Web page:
The Passport Project

The Passport Project

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UI Digital Studio for the Public Humanities launches new seminar for first-year students

In Spring 2013, the University of Iowa Digital Studio for the Public Humanities (DSPH) will collaborate on a new undergraduate student seminar that presents a unique form of curriculum: a passport to culture. DSPH researchers are developing an ambitious website for the project.

The new seminar, “Passport Project: Exploring Knowledge,” will engage students in campus- and city-wide active research. Participating first year students will attend 12 or more cultural events over the course of the semester. Students can choose from a broad range of events including art workshops, dance recitals, political forums, science demonstrations, literary readings, and theater productions.

The Passport Project has the goal of enriching the lives of Iowa students and raising cultural awareness. Patrick Reed, academic coordinator for the seminar, says students will be exposed to different cultures, themes, and events that they may not have experienced while at the university.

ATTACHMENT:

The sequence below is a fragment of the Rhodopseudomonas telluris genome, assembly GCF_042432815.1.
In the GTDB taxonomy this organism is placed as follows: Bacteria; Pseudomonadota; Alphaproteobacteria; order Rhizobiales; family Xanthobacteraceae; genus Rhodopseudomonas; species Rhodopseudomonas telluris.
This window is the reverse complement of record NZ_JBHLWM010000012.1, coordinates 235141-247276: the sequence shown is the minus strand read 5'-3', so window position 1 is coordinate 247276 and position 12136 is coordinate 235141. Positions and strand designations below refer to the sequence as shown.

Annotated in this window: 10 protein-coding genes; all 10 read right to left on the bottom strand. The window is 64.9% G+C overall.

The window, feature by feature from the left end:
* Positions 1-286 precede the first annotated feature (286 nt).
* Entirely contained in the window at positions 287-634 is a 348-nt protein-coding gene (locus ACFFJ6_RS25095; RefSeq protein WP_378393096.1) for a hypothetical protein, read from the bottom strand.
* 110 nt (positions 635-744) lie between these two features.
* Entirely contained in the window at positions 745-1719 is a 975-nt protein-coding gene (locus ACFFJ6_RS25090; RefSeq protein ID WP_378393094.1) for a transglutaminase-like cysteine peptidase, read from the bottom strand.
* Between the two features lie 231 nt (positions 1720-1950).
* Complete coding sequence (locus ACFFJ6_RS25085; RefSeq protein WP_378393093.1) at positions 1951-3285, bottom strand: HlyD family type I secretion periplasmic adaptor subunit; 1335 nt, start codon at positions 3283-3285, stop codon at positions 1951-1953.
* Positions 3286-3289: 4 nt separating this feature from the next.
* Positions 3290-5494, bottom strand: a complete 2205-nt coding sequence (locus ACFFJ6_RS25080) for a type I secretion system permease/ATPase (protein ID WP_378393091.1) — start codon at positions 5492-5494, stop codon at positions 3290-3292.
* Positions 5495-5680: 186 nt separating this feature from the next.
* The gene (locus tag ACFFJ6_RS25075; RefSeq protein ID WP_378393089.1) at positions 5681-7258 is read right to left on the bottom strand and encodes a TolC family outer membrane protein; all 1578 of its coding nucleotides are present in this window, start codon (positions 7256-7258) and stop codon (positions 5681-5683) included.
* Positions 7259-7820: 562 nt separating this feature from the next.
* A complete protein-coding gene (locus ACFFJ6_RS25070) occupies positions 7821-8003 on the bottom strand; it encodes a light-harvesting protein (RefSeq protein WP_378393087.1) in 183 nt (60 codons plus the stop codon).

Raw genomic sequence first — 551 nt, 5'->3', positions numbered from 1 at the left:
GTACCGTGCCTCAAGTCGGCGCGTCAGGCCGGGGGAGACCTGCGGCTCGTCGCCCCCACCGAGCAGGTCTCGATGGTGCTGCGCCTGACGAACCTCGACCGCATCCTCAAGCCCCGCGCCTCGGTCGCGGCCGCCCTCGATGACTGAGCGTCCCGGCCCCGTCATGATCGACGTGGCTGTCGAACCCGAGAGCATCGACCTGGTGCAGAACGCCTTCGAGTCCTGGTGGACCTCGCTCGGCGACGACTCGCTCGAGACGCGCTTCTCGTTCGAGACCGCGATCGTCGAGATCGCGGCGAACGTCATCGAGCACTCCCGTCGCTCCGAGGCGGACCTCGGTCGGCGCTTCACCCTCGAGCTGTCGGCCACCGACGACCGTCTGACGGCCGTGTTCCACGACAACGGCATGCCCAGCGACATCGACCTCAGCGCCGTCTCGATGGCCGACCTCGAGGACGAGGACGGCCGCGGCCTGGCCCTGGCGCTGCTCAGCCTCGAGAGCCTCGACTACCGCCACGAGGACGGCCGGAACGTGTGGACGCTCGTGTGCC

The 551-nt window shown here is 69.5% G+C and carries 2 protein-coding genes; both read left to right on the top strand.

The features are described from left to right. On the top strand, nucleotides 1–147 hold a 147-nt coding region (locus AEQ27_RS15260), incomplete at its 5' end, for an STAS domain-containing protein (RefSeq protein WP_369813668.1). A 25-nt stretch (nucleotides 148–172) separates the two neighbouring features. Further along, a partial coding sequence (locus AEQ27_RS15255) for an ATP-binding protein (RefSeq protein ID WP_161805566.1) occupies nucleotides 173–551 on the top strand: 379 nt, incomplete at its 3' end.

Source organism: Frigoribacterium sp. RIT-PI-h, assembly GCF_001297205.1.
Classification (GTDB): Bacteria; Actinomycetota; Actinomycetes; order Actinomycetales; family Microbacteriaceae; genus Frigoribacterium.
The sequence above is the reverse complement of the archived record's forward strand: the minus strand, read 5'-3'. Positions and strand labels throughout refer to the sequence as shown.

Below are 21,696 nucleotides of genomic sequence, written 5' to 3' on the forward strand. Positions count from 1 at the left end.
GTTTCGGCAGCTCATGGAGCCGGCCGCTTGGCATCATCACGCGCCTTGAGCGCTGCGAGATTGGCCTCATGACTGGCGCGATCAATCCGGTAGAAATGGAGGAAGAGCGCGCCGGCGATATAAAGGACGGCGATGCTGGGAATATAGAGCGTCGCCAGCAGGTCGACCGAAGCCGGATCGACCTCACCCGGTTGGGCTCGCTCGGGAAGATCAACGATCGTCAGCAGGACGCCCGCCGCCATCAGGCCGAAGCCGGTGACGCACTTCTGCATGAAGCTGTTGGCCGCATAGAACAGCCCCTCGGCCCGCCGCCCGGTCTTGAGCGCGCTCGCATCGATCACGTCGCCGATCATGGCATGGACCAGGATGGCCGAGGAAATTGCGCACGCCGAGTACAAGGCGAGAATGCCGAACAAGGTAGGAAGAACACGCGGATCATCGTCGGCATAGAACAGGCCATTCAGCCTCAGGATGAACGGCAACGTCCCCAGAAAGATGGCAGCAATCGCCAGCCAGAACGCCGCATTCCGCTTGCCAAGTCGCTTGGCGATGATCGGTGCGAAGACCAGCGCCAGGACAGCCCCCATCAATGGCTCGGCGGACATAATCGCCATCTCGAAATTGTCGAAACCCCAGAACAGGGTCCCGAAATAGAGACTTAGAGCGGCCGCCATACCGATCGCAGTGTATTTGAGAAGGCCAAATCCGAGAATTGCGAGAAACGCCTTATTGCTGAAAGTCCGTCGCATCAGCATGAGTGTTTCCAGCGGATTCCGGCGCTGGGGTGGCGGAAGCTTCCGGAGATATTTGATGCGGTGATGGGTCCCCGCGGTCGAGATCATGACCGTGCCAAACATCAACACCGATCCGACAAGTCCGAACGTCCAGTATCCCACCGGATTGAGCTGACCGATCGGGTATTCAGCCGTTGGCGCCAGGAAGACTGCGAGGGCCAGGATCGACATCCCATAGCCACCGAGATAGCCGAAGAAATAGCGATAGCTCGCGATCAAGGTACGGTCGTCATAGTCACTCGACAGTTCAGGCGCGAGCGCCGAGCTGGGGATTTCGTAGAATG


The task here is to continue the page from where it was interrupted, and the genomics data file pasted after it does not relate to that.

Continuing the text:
“[The project] aims to introduce them to the wide variety of high quality cultural and scholarly activity happening at the university and in Iowa City,” Reed says. “It also aims to assist students in exploring other areas of potential or even unexpected interest that are outside their given realms of study.”

DSPH director Jon Winet, co-supervisor with Pentacrest Museums Director John Logsdon, emphasized the importance of students to the project’s development in the inaugural edition of the class.

“We’re going to deputize students to be researchers. We want them to help shape the class,” Winet says. “When we’re able to fully implement the class, we’re hoping to have as many as 650 students in the course.”

Though the class will be limited to honors students in the spring, Reed, Winet, and Logsdon plan future editions of the class to be available to all first year students.

For more information, visit


Patrick Reed, Museum of Natural History
John Logsdon, Pentacrest Museums
Jon Winet, Digital Studio for the Public Humanities


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